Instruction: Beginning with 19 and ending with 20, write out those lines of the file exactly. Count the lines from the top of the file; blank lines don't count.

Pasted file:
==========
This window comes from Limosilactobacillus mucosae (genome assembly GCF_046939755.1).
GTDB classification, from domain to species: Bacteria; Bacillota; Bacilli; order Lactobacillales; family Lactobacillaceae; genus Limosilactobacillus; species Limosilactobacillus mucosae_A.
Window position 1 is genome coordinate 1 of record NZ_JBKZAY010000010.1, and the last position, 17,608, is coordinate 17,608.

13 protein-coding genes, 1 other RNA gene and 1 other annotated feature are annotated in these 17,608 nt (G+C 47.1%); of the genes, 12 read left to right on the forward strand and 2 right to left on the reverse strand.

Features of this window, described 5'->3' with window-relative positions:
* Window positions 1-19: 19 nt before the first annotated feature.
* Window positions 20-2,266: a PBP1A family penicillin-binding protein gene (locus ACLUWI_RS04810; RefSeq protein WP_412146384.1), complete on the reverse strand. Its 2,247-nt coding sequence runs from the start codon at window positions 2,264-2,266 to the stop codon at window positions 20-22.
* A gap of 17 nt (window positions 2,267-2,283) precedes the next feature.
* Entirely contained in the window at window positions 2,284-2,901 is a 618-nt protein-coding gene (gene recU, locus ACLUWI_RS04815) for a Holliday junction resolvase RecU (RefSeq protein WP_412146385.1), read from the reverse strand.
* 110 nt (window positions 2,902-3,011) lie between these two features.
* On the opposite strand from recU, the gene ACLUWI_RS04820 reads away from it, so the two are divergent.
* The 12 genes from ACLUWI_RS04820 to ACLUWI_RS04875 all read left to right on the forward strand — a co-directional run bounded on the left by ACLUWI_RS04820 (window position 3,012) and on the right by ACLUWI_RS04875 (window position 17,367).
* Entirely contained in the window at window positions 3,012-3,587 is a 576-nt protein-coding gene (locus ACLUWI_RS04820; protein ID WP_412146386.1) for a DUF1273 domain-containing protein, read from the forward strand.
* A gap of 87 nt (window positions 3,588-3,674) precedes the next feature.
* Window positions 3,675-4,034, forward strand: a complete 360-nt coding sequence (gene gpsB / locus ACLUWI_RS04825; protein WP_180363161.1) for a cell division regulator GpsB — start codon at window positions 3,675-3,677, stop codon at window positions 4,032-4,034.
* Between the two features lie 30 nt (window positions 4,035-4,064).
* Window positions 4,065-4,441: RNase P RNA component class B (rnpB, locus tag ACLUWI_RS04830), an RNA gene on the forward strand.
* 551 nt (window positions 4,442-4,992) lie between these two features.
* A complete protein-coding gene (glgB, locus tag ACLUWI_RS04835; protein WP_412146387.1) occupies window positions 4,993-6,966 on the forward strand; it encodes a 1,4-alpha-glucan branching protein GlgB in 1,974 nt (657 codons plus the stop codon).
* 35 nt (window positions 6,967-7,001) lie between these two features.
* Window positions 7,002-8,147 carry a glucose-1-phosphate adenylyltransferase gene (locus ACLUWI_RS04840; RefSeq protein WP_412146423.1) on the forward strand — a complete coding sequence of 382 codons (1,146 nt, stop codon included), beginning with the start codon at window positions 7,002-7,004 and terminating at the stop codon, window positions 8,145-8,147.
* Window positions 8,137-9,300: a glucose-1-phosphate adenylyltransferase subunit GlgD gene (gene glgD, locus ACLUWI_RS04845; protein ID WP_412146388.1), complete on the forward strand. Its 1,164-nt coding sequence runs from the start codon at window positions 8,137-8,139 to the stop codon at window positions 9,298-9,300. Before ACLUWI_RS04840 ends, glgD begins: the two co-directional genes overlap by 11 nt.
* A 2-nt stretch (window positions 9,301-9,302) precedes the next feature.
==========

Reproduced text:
* A complete protein-coding gene (glgB, locus tag ACLUWI_RS04835; protein WP_412146387.1) occupies window positions 4,993-6,966 on the forward strand; it encodes a 1,4-alpha-glucan branching protein GlgB in 1,974 nt (657 codons plus the stop codon).
* 35 nt (window positions 6,967-7,001) lie between these two features.